Neuro-developmental tests will be made compulsorilyat school age regardless of the outcome ofinitial testing (4). For those who have had changesto the initial tests, the neuro-developmental tests willbe repeated whenever signifi cant behavioural – cognitivechanges occur. But in case of a teenager or anadult with normal and stable social pattern from acognitive point of view, routine testing is not required(6). In an attempt to establish clinical guidelines forthe management of cognitive behavioural problemsof patients with TS, a consensus group consisting ofpsychiatrists, psychologists and parents, following aworkshop held in 2003 in Cambridge recommendsevaluating the cognitive-behavioural profi le of thesepatients at regular intervals in time in a planned mannerand consistent with the diffi culties associated withthis disease. Evaluation should include standardizedneuropsychological and behaviour tests in order todetermine the needs of these people at different levels:educational, social and concerning clinical management strategies (16).

Subependymal giant cell astrocytoma (SEGA) requiresregular monitoring of brain CT or MRI neuroimaging.It is known that SEGA typically occur inchildhood and only rarely after puberty, their growthrate being higher in the first and second decades oflife. Clinical signs of intracranial hypertension causedby obstructive hydrocephalus secondary to SEGAgrowth are diffi cult to see in patients with mentalretardation or autistic behaviour. Thus, for the earlydetection of SEGA, it is considered useful to performbrain imagery at regular intervals until puberty andeven in adolescence (17). General Recommendationssupport the repeated CT scan or brain MRI in childrenand adolescents every three years and annuallyif the initial examination has revealed a lesion with apotential for rapid growth and for developing complications(4). Brain neuroimaging will be repeatedevery time new neurological signs occur. If, during thebrain neuroimaging examinations, an evolving lesion is evidenced with the potential to cause obstructionby its location and size, it will suggest the diagnosis ofSEGA probable. SEGA clinical diagnosis is requiredif subependymal lesions associate neurological signs,papilledema and radiological signs of hydrocephalusor obvious increase in size (18). The diagnosis ofSEGA probable or SEGA involves more frequentneuroimaging monitoring in order to assess accuratelythe optimal timing of neurosurgical intervention.Annual MRI screening should be made with orwithout administration of contrast substance until theage of 20 years (18). In patients over 20 years of age,neuroimaging can be done at an interval of 2-3 years(7). Emergency brain imaging will be performed ifnew neurological signs appear.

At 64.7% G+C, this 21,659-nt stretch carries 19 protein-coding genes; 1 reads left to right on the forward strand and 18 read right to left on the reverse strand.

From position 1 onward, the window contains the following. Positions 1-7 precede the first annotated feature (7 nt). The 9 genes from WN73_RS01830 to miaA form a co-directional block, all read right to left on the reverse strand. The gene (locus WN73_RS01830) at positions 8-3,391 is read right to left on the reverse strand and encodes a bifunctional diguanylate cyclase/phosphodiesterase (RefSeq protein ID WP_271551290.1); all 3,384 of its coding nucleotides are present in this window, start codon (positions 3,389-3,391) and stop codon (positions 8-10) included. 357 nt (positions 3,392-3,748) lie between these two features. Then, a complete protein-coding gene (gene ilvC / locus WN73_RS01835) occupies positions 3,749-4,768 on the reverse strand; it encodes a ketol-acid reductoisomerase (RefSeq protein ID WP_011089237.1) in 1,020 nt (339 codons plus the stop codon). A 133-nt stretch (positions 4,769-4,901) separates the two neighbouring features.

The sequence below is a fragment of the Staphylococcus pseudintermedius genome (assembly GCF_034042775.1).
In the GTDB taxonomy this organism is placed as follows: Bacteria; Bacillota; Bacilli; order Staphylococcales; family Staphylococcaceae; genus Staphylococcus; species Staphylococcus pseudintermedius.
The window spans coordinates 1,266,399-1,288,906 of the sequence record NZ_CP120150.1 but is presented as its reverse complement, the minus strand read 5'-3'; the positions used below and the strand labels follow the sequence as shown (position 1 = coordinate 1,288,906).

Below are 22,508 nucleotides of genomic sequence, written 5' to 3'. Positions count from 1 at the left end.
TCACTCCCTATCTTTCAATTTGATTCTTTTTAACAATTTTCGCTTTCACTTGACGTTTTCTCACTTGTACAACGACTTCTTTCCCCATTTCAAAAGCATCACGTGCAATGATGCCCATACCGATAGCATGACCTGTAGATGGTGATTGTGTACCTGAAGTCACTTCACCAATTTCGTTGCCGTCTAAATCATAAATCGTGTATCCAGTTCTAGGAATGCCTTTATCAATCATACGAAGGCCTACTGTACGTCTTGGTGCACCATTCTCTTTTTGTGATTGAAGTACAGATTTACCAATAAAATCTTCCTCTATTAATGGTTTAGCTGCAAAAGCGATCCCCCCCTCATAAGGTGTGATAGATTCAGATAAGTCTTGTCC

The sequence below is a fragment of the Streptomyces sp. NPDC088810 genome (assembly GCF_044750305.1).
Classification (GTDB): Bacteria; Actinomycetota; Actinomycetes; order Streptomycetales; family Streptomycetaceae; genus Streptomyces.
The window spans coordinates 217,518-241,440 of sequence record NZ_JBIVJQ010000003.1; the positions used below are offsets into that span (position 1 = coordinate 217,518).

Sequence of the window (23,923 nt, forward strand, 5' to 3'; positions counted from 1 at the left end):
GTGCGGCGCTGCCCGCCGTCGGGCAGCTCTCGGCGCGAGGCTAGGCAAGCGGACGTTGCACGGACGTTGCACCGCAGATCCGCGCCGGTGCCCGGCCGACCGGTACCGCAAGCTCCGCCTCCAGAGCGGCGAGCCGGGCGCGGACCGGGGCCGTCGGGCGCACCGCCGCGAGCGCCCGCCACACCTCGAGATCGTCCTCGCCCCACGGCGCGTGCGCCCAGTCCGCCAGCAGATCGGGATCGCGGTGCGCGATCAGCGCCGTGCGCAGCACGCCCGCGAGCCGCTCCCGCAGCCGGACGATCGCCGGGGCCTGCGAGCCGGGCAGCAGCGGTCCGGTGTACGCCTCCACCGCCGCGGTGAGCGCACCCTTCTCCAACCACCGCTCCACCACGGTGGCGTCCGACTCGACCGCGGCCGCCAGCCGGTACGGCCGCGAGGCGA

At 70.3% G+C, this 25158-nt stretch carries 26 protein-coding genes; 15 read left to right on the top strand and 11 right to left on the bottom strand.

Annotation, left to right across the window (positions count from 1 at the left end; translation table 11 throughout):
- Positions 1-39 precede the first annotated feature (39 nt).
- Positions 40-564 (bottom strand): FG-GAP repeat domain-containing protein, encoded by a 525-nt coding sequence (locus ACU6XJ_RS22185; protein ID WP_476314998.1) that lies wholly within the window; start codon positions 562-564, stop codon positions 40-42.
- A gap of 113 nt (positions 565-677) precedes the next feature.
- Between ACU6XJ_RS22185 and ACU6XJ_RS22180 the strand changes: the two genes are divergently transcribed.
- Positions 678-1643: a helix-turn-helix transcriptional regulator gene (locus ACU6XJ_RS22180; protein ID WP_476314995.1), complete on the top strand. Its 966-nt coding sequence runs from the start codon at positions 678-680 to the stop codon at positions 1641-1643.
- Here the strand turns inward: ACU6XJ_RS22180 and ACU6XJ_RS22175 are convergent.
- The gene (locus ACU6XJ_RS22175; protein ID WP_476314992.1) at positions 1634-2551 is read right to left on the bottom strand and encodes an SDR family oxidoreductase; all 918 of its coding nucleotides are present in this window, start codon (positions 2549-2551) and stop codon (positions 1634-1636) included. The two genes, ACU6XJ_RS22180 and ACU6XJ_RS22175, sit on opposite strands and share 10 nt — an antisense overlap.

Tracking the evolution of renal lesions is done byultrasonography. A normal initial ultrasound does notexclude subsequent occurrence of renal lesions (3). Itis recommended to repeat renal ultrasound every 1-3years, depending on the degree of disorder and the resultsof previous investigations (11). The repetition ofrenal ultrasound will be performed more frequently ifrenal lesions were large (more than 4 cm diameter) orwith high risk for growth. In case of new clinical signsof kidney distress, it will be completed with urgency.The specifi cation of the extension of renal damage canbe done by kidney MRI (6).

Cardiac rhabdomyomas are attributes of infantsand toddlers being present in about 75% of TS casesat this age. For TS patients for whom the initial cardiacevaluation revealed cardiac rhabdomyomas andclinical signs of cardiac dysfunction, echocardiographywill be repeated periodically according to theirclinical condition. In patients who showed no abnormalitieson initial testing, in the absence of clinicalsigns of cardiac dysfunction it is not necessary to repeatthe routine cardiac ultrasound examination (13).Most patients with TS and have Cardiac rhabdomyomasremain asymptomatic clinically, evolving towardsa progressive remission during the first years of life(6.19). But the cardiac ultrasound will be repeatedat any time if signs of cardiac dysfunction appear, irrespectiveof the patient’s age. Recent data point tothe possibility of occurrence or recurrence of cardiacrhabdomyomas in some TS cases in adolescence, thusregular repetition of cardiac ultrasound may be usefulat this age, especially when a teenager with TS showsunexplained signs of cardiac dysfunction (15).

Given that pulmonary lymphangioleiomyomatosis(LAM) occurs predominantly in adult womenwith TS, CT examination at this age is recommendedat least once (6, 13). The repetition of the examinationwill be made if signs of pulmonary dysfunction occuror if at the initial examination changes have beendetected.

Ophthalmic examination in TS will be repeatedafter three years of age if the patients develop signs ofeye disease. Repeated ophthalmologic assessment isnot required under the age of 3 years because retinalhamartomas are rarely present in this age group andhave a slow growth tendency over time (6).

3. Evaluation of relatives of the patients with tuberoussclerosis